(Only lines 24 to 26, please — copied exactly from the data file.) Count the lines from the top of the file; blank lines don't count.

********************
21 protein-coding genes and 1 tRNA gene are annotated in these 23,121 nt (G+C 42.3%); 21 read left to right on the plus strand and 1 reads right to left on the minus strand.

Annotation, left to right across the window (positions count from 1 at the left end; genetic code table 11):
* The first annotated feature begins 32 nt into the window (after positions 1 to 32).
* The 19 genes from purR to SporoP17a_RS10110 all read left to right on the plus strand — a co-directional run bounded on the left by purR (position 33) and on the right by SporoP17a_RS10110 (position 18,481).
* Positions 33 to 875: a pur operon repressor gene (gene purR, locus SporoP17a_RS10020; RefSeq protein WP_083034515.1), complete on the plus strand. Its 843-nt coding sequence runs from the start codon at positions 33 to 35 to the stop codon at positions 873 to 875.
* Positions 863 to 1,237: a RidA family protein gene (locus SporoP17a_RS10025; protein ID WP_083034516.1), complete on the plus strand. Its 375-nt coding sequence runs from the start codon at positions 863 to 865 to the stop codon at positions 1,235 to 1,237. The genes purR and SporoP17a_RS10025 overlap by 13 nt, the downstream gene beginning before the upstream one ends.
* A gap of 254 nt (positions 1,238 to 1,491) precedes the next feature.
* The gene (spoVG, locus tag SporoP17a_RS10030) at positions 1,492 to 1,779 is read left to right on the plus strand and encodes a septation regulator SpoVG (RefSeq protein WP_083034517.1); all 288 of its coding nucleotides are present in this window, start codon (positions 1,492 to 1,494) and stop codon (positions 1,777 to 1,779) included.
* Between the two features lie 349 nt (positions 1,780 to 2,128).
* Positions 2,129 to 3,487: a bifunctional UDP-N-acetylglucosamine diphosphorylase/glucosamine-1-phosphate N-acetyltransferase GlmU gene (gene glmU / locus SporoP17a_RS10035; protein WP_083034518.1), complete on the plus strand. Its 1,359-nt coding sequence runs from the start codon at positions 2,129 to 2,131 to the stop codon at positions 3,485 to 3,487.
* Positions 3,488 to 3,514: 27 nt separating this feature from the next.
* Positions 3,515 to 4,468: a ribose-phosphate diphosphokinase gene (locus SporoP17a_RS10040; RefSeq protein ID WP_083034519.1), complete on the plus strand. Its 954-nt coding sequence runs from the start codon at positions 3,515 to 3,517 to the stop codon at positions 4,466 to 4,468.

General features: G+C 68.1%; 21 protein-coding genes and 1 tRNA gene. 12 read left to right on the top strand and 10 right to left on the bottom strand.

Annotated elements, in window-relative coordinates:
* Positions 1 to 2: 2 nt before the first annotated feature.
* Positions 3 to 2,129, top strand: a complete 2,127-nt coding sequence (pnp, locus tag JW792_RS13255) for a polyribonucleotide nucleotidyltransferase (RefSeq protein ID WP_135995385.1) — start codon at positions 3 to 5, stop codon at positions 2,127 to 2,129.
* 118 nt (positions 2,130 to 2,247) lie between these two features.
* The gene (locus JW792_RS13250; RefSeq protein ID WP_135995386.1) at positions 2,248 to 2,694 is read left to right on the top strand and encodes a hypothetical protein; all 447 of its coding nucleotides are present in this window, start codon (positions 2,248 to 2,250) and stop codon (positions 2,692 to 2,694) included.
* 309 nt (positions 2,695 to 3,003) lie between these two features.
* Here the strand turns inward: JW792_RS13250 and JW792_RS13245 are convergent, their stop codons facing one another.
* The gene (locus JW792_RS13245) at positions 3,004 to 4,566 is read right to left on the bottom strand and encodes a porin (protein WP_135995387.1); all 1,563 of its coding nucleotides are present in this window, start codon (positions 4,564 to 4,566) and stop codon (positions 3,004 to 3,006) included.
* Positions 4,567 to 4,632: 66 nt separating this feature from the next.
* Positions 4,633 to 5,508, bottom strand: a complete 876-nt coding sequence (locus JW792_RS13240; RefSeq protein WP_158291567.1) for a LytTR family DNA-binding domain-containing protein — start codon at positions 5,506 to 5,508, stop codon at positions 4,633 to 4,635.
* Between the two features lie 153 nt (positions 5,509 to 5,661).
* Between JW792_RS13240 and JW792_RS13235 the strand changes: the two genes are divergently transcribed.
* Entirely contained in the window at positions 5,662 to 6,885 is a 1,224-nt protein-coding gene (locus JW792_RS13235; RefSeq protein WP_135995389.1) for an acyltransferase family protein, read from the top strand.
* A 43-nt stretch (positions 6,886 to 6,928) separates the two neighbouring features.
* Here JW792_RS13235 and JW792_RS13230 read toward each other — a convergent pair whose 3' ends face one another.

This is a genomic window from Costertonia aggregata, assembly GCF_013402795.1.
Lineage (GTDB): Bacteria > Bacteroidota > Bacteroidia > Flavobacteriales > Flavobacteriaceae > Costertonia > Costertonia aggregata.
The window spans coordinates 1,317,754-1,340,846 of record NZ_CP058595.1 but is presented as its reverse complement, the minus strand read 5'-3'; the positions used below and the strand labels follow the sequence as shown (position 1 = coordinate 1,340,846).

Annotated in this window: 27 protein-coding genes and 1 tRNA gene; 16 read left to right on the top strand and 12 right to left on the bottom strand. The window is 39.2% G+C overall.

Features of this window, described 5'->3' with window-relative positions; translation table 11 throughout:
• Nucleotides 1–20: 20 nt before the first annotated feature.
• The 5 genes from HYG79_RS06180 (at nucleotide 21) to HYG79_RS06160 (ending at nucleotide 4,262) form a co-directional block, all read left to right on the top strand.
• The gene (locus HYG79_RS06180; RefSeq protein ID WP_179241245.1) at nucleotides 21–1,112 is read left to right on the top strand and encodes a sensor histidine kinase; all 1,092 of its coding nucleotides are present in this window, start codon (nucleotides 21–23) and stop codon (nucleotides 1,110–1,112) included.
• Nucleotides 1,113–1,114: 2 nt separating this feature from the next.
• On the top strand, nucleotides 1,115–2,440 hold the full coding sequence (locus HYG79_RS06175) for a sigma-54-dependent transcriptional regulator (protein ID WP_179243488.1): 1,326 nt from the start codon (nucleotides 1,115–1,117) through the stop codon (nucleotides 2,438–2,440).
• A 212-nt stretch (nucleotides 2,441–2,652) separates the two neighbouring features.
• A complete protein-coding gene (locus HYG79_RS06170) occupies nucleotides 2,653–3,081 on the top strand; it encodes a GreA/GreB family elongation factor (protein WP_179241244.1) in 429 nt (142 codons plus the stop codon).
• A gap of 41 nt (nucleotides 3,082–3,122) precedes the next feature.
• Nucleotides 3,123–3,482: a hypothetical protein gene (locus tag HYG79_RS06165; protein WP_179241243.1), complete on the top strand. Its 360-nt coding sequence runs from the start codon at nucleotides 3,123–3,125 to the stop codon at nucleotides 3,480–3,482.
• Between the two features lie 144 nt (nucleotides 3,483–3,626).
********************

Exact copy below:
* Between the two features lie 153 nt (positions 5,509 to 5,661).
* Between JW792_RS13240 and JW792_RS13235 the strand changes: the two genes are divergently transcribed.
* Entirely contained in the window at positions 5,662 to 6,885 is a 1,224-nt protein-coding gene (locus JW792_RS13235; RefSeq protein WP_135995389.1) for an acyltransferase family protein, read from the top strand.